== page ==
April 6th, 2022
By Katie Campbell, Director of Collaboration and Outreach
Since its inception in 2012, RedRover’s Safe Housing grant program has focused on creating pet-friendly spaces at domestic violence (DV) organizations. These grants have grown and expanded, both in grant size and in availability for animal organizations or other off-site options – but creating pet-friendly DV shelters remains at the core of our DV assistance work.
In fact, increasing the number of pet-friendly domestic violence shelters is so important to us that in 2019 we joined forces with Purina to create the Purple Leash Project. Together, we are committed to ensuring that 25% of DV shelters in the U.S. are pet-friendly by 2025. Currently, only 15% of shelters in the U.S. are able to accommodate pets – so accomplishing this goal will require a multi-faceted approach. Our strategy includes raising awareness of our Safe Housing grants, providing in-depth support to organizations in creating pet housing programs, and establishing a community where organizations can share knowledge and support each other.
Our work in this space has taught us that it’s not enough to just provide grant funding; we need to walk the walk with organizations and communities. This means that our staff are continually reaching out to inform communities around the country about our grant funds and the support we can provide in creating pet housing programs. In 2019, we co-created the Don’t Forget the Pets (DFTP) collaborative project with Greater Good Charities’ Rescue Rebuild program to offer additional support to communities, including a coaching program and community forum.
Through the DFTP project, we’re able to assist communities in overcoming the barriers and challenges of creating pet housing programs by walking them through the process – covering everything from building collaborative partnerships to creating the physical spaces, outlining the program structure, and even fundraising. The DFTP project offers this support through training workshops (both virtual and in-person), in-depth one-on-one support in our Coaching program, and through the community forum.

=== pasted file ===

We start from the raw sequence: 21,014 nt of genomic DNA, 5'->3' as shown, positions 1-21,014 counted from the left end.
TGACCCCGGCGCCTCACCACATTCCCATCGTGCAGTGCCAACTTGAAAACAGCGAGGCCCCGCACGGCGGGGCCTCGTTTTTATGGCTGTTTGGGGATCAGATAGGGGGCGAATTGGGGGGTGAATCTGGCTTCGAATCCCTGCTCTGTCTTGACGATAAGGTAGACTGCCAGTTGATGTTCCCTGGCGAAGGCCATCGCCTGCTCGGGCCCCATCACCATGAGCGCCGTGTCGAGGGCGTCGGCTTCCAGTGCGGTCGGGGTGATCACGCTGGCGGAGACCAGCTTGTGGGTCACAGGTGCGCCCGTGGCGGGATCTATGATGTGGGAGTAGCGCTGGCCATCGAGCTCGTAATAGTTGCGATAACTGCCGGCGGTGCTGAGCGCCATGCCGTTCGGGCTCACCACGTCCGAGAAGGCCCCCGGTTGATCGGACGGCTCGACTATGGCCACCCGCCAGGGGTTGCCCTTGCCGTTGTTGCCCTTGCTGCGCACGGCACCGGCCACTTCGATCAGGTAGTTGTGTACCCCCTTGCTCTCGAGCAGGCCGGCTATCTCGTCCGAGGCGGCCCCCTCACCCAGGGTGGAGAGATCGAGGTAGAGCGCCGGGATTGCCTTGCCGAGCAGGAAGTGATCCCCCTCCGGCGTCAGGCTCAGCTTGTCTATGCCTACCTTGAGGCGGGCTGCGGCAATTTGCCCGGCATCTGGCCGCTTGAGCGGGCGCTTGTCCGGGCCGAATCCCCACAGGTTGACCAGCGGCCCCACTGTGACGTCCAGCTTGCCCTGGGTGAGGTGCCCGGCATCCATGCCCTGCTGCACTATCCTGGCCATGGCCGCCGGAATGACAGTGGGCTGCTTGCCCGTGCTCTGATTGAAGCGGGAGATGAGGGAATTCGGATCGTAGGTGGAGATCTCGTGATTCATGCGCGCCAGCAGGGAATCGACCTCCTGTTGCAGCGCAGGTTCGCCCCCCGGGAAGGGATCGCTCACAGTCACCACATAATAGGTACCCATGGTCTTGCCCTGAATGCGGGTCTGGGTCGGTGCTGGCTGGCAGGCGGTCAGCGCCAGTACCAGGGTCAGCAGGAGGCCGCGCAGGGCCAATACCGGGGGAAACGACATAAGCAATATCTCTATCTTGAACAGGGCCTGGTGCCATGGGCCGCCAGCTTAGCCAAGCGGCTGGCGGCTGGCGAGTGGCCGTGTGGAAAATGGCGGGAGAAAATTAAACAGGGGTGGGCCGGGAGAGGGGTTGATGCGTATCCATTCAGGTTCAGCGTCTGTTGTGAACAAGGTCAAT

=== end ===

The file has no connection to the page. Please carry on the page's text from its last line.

The most unique part of our DFTP program and RedRover’s domestic violence work? We focus on bringing together everyone who interacts with – and supports – people and pets. This means we bring together representatives from human/social services (e.g. DV and homeless shelters, social workers), animal services (both municipal shelters and rescues), law enforcement, local judicial courts, veterinarians/veterinary staff, and politicians, among others.
Supporting the pets of people in crisis creates a unique opportunity for human services organizations to show compassion and empathy while building trust with pet parents. In addition, incorporating pets into their programming adds an additional tool for pet parents to find healing, safety, and success (however they determine success). For animal services organizations, this kind of programming means keeping people and their pets together – freeing up space and shelter programming to support adoptions or other community programs.
It takes a community. Not just the local communities who are creating and sustaining these programs, but it also takes you. Whether you’re raising awareness about pet housing programs to survivors (SafePlaceForPets.org) or sharing our Safe Housing grant information and resources with your local organizations, you’re starting important conversations and connecting people to support.
Together, we can do great things to support people and their pets in finding safety and healing.
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